The place is clean, the children are properly dressed and very polite. They have a disciplined schedule. One day, when doing the laundry, 10-year old Stephanie helped me out. It is one of those laundry machines that you have to manually fill up with water, then you wait for 15 minutes for the washing to be done, take out the clothes to spin-dry while refilling the machine with water for a rinsing cycle, and then spin-dry again.
I asked Stephanie about her daily schedule. Enthusiastically and at an amazing speed she rattled off her daily order of activities. I may have missed one or two aspects, but it came down to:
- I wake up.
- I do my chores.
- I get dressed.
- We sit together and talk about God, and sing and pray.
- We have breakfast.
- We pray.
- We sit together under the lean-to. Two of us stand on the side of the road to wait for our teacher who will arrive by bus.
- With the teacher we walk to school and have class.
- We sing and pray.
- We have lunch.
- We pray.
- We lie down for a while.
- We work: chores and homework. Every day I will fill up both washing machines with water so they can be immediately used early in the morning by the woman who does the laundry. (I have noticed that boys have to maintain the grounds and vegetable gardens).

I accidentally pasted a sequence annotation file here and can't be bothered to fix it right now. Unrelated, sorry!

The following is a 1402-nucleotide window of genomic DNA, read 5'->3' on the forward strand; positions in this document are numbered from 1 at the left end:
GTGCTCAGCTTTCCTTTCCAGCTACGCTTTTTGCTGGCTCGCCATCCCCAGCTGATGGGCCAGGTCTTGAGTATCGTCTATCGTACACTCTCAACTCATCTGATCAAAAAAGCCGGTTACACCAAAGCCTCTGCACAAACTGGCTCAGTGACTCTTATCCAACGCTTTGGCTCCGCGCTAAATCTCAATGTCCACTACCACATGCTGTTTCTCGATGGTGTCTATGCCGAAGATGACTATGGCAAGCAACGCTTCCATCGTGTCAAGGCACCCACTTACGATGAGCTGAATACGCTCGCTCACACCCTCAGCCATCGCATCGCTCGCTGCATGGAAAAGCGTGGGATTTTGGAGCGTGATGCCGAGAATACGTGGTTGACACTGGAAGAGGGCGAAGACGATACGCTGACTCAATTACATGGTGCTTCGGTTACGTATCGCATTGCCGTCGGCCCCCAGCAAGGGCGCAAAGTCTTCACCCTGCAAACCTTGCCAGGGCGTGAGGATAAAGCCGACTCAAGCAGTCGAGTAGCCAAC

- We sit together to sing and pray.
- We have dinner.
- We pray.
- We go to our rooms.
- Small children go to bed, the older children do their homework.
I’ve noticed the black clouds, but still, the deafening sound coming down all around me comes as a surprise. Heaven opens up all its sluices. I’m surrounded by a gray wall, somewhat on a slant. The overhanging roof isn’t enough to prevent my getting sprayed or even from rain coming in through the open windows. The noise is deafening. The soccer field is suddenly empty. Voices of shouting and fighting boys have fallen silent.
No more lizards scurrying across the veranda or little white-black birds hopping through the grass. The world is dominated by a tremendous downpour. Listening to music has become impossible, as is talking in a normal voice. The rain drowns out any other sound.
The car park in front of the veranda is turning into a swimming pool with yellow water. The soil consists of the kind of clay that sticks to your flip-flops when you try to walk on it – even hours after the rain shower. Arie, our neighbor, told us that at times he needs 4WD to get out of the parking lot. I look at our Land Cruiser with a pang of nostalgia. Due to inadequate work done in Bolivia only last year, rust is working its way all over the place.
Rainstorms are powerful but short-lived, as is typical in the tropics. As I wrap up this story I can open the windows again. I hear the first voices of the boys from the children’s home again. Soon they’ll be back on the soccer field. On the fence of the field sits a yellow-brown feathered bem-ti-vi, as the bird is called in Brazil. I like the name: “good to see you”. A few more drops and the rain has stopped. It’s time for that nap.